Also, these two movies set the tones for Marvel and DC for the next seven years. DC tried to follow the gritty realism with movies such as Man of Steel and even to some extent the Green Lantern. It’s assumed that the future movies that DC are producing will attempt to follow the same path. Marvel, meanwhile, has also gone for the realistic approach, but also with a touch of “just go with it”. It was small at first, with technologies that couldn’t and didn’t exist in Iron Man, but quickly expanded to include Asgard and Captain America’s deep freeze. It was all sealed over with humor, still evidenced today with Guardians of the Galaxy.

These two movies revitalized the genre and established two distinct tones for Marvel and DC, which carry on today.

The Avengers (2012)

the_avengers-wide

This movie was the result of four years. It began with Nick Fury saying the words, “The Avenger Initiative”. Through five movies, Marvel established recurring characters, organizations, and themes, to construct a single universe. It culminated with the Avengers, proving that not only could it be done, and not only could it be done well, but that it could be done lucratively. The Avengers is the highest grossing superhero movie of all time, and the third highest grossing movie of all time.

Thus was the end of superhero trilogies and ongoing series. The rage now is cinematic universes. It could be argued that X-men had it before anyone else, but truly the origin of the Cinematic Universe predates color TVs. The Universal Monsters all took place in the same universe, complete with crossovers. It was the Avengers that proved that it could work today…profitably.

Not only has the X-men continued to expand outward in their Universe (possibly including the Fantastic Four), but Spider-Man and DC have both attempted to replicate the Cinematic Universe. It’s quickly becoming the norm for comic book movies.

It’s not just limited to this genre, however, but the “new Universal Monsters” are attempting to create a universe of their own, beginning with Dracula Untold. The next movie for them is the Mummy, which will exist in the same universe.


 

In short, the superhero genre has undergone many changes through the years. Superman began it, Batman made it for adults, Spider-man and X-men began a wave of superhero movies, the dark knight and Iron Man changed their tones to something more gritty and realistic, and the Avengers established the norm of Cinematic Universes. These five movies were turning points for the genre.

The big question for all of this is what movie will be the next big moment? Only time will tell.

Advertisements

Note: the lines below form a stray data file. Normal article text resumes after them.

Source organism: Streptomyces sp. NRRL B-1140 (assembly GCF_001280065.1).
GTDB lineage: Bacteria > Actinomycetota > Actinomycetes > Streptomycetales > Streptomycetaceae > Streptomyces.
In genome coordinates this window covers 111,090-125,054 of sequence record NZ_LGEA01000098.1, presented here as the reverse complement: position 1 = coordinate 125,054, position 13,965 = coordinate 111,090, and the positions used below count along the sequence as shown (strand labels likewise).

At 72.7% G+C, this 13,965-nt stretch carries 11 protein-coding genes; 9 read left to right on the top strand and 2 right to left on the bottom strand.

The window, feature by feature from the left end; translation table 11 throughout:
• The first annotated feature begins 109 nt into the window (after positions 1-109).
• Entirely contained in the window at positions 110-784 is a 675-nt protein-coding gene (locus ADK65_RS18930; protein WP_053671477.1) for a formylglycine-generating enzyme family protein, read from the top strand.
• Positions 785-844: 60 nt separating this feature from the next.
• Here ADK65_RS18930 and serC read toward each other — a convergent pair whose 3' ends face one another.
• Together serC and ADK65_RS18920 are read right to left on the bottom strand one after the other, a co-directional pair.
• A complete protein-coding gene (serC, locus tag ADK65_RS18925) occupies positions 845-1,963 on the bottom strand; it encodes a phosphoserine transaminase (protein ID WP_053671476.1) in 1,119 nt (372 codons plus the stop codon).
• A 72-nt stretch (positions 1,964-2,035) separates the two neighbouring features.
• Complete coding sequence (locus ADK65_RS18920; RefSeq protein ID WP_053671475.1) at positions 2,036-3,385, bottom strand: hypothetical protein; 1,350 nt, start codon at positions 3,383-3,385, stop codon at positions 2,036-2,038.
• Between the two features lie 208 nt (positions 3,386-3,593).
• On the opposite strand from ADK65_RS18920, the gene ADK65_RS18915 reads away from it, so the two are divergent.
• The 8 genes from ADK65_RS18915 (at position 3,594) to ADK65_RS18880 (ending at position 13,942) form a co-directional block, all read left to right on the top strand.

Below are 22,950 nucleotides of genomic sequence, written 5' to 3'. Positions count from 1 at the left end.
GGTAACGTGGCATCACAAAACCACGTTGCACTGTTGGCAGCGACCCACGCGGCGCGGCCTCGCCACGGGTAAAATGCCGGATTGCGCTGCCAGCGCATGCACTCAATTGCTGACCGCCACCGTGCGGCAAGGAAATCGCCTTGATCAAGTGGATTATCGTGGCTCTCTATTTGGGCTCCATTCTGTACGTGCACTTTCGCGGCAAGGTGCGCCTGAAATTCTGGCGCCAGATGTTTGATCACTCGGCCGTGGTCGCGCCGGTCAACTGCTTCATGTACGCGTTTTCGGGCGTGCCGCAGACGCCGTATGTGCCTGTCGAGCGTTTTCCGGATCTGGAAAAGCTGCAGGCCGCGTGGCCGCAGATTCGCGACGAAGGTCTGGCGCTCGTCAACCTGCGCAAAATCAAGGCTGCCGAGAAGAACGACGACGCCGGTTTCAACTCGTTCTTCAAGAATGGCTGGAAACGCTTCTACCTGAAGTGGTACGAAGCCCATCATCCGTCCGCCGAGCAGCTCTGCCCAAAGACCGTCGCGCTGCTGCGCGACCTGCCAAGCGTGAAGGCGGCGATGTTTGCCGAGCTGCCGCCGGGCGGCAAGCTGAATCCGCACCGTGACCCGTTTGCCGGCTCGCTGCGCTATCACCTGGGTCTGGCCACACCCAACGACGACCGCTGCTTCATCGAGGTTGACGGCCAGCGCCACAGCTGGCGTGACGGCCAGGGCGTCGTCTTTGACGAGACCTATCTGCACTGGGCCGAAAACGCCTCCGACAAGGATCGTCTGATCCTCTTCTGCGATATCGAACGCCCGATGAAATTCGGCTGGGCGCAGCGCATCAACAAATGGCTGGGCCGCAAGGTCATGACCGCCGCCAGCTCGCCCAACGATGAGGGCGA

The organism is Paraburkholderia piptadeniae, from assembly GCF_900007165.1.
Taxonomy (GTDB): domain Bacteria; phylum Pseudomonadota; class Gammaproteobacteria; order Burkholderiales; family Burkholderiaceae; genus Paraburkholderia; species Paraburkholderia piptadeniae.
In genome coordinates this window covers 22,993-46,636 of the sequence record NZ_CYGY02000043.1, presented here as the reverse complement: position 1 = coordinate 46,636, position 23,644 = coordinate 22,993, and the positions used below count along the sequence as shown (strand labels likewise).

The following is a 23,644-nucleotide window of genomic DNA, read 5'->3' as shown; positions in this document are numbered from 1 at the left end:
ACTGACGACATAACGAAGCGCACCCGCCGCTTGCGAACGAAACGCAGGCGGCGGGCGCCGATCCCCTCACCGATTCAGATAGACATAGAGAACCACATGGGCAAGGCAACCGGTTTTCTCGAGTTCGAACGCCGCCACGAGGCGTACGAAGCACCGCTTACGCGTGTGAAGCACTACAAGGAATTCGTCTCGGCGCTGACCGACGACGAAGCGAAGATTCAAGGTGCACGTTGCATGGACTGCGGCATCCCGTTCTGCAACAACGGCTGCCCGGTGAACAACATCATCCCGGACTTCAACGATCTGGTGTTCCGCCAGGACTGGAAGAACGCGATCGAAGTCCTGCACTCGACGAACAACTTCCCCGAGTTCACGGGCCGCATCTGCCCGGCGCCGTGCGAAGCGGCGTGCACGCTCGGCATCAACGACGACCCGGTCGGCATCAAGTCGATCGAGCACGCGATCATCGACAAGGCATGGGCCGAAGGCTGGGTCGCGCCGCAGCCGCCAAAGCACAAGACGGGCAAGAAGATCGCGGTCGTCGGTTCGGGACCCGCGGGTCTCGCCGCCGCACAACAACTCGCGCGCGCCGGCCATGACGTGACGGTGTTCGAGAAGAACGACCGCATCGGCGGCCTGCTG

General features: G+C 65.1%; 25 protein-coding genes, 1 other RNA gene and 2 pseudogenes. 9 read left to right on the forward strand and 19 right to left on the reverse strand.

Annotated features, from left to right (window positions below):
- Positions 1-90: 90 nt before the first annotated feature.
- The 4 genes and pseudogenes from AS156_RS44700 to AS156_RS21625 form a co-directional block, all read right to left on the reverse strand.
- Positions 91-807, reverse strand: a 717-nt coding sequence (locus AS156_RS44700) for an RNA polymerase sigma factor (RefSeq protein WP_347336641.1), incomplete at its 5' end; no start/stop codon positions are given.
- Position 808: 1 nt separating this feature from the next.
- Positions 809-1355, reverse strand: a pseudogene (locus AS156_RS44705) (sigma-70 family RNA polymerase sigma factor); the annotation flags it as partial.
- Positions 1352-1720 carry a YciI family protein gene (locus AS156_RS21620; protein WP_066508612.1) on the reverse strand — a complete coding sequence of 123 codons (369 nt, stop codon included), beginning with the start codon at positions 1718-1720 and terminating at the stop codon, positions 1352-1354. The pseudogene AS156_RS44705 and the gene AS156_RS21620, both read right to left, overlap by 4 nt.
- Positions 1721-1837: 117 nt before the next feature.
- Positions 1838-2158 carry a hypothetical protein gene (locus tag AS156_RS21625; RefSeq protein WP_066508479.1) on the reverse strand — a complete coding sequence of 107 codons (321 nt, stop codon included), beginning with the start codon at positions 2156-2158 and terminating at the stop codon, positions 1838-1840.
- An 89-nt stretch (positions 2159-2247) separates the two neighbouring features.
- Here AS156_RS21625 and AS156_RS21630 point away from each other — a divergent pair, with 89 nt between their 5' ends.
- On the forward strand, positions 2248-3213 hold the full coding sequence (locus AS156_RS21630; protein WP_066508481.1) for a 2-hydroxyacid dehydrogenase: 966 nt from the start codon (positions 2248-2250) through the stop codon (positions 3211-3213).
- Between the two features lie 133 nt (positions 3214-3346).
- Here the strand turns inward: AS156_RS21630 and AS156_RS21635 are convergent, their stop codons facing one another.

2 responses to “The 5 Most Important Shifts in Comic Book Movies

  1. Nope, the X-Men sadly didn’t have it. I say it outright: The movies were a big disappointment for me from the get go. I had hoped that they would use the movies to explore the different characters, giving them their own storylines and shifting the focus from one to another. X-Men 2 looked like the might go in this direction, but they never did. It was always about the same characters (mostly about Wolverine…and I never understood the obsession with him), and those which were there, were greatly reduced.

    I think DC really has to learn that “gritty” is not synonymous with hopeless. I just watched Man of Steel over the weekend, and I have never ever seen such a joyless movie. There are really, really, really bad Superhero movies which are still more fun than this overly long monologue about the woes of being Superman. Their version of Batman hit the right tone when the economy was still in full swing, but nowadays, what people really want, is some light on the end of the tunnel. I think that was the main problem with the last Batman movie. After all the grittiness beforehand, people wanted to see that his sacrifice had resulted in something good, not into a system which was rotten from the get go.

    Very good summary.

Leave a Reply

Fill in your details below or click an icon to log in:

WordPress.com Logo

You are commenting using your WordPress.com account. Log Out / Change )

Twitter picture

You are commenting using your Twitter account. Log Out / Change )

Facebook photo

You are commenting using your Facebook account. Log Out / Change )

Google+ photo

You are commenting using your Google+ account. Log Out / Change )

Connecting to %s